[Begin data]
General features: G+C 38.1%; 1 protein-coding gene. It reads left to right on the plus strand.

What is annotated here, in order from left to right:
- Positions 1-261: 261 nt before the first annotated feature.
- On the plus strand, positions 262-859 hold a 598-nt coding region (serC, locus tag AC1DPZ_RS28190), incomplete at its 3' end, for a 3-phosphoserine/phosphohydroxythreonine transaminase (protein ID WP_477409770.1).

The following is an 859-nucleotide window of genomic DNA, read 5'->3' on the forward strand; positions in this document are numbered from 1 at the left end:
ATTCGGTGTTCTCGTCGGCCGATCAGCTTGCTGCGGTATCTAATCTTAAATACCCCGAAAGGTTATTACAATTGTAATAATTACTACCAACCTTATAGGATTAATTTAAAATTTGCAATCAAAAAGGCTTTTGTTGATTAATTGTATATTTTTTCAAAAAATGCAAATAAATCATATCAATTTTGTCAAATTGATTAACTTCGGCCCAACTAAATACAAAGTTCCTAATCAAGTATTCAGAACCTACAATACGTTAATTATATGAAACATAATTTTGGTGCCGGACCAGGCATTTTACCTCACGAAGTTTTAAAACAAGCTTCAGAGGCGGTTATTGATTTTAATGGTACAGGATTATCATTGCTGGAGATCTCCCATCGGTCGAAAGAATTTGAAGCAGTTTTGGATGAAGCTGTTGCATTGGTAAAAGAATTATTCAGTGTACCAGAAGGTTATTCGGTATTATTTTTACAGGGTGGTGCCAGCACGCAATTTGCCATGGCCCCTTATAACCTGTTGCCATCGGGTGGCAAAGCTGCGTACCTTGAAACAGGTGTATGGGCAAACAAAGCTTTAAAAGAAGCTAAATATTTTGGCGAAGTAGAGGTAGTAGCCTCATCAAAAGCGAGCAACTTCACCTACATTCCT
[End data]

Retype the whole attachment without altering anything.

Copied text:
General features: G+C 38.1%; 1 protein-coding gene. It reads left to right on the plus strand.

What is annotated here, in order from left to right:
- Positions 1-261: 261 nt before the first annotated feature.
- On the plus strand, positions 262-859 hold a 598-nt coding region (serC, locus tag AC1DPZ_RS28190), incomplete at its 3' end, for a 3-phosphoserine/phosphohydroxythreonine transaminase (protein ID WP_477409770.1).

The following is an 859-nucleotide window of genomic DNA, read 5'->3' on the forward strand; positions in this document are numbered from 1 at the left end:
ATTCGGTGTTCTCGTCGGCCGATCAGCTTGCTGCGGTATCTAATCTTAAATACCCCGAAAGGTTATTACAATTGTAATAATTACTACCAACCTTATAGGATTAATTTAAAATTTGCAATCAAAAAGGCTTTTGTTGATTAATTGTATATTTTTTCAAAAAATGCAAATAAATCATATCAATTTTGTCAAATTGATTAACTTCGGCCCAACTAAATACAAAGTTCCTAATCAAGTATTCAGAACCTACAATACGTTAATTATATGAAACATAATTTTGGTGCCGGACCAGGCATTTTACCTCACGAAGTTTTAAAACAAGCTTCAGAGGCGGTTATTGATTTTAATGGTACAGGATTATCATTGCTGGAGATCTCCCATCGGTCGAAAGAATTTGAAGCAGTTTTGGATGAAGCTGTTGCATTGGTAAAAGAATTATTCAGTGTACCAGAAGGTTATTCGGTATTATTTTTACAGGGTGGTGCCAGCACGCAATTTGCCATGGCCCCTTATAACCTGTTGCCATCGGGTGGCAAAGCTGCGTACCTTGAAACAGGTGTATGGGCAAACAAAGCTTTAAAAGAAGCTAAATATTTTGGCGAAGTAGAGGTAGTAGCCTCATCAAAAGCGAGCAACTTCACCTACATTCCT